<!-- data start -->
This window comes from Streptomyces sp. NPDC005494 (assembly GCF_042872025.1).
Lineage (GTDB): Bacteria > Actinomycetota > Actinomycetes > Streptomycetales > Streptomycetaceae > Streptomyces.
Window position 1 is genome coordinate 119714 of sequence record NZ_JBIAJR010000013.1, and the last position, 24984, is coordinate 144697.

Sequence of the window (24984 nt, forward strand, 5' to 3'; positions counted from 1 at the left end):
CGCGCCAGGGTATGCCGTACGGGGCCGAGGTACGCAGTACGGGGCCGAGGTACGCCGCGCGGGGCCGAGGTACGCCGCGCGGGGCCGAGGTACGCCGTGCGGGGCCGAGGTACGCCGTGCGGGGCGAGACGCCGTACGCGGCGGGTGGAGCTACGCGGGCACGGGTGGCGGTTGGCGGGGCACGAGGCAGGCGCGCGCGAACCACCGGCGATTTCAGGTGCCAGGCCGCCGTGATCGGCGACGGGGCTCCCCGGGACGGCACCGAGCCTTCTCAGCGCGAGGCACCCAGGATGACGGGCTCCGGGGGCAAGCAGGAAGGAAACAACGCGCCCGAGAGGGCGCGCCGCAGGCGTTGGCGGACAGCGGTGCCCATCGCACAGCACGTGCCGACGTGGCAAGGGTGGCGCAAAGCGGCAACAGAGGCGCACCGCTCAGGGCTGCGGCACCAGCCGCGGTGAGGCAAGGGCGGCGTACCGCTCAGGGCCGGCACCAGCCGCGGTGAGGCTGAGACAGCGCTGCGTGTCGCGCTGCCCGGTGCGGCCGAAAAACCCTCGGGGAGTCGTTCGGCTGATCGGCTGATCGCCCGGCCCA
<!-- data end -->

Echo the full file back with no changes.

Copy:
This window comes from Streptomyces sp. NPDC005494 (assembly GCF_042872025.1).
Lineage (GTDB): Bacteria > Actinomycetota > Actinomycetes > Streptomycetales > Streptomycetaceae > Streptomyces.
Window position 1 is genome coordinate 119714 of sequence record NZ_JBIAJR010000013.1, and the last position, 24984, is coordinate 144697.

Sequence of the window (24984 nt, forward strand, 5' to 3'; positions counted from 1 at the left end):
CGCGCCAGGGTATGCCGTACGGGGCCGAGGTACGCAGTACGGGGCCGAGGTACGCCGCGCGGGGCCGAGGTACGCCGCGCGGGGCCGAGGTACGCCGTGCGGGGCCGAGGTACGCCGTGCGGGGCGAGACGCCGTACGCGGCGGGTGGAGCTACGCGGGCACGGGTGGCGGTTGGCGGGGCACGAGGCAGGCGCGCGCGAACCACCGGCGATTTCAGGTGCCAGGCCGCCGTGATCGGCGACGGGGCTCCCCGGGACGGCACCGAGCCTTCTCAGCGCGAGGCACCCAGGATGACGGGCTCCGGGGGCAAGCAGGAAGGAAACAACGCGCCCGAGAGGGCGCGCCGCAGGCGTTGGCGGACAGCGGTGCCCATCGCACAGCACGTGCCGACGTGGCAAGGGTGGCGCAAAGCGGCAACAGAGGCGCACCGCTCAGGGCTGCGGCACCAGCCGCGGTGAGGCAAGGGCGGCGTACCGCTCAGGGCCGGCACCAGCCGCGGTGAGGCTGAGACAGCGCTGCGTGTCGCGCTGCCCGGTGCGGCCGAAAAACCCTCGGGGAGTCGTTCGGCTGATCGGCTGATCGCCCGGCCCA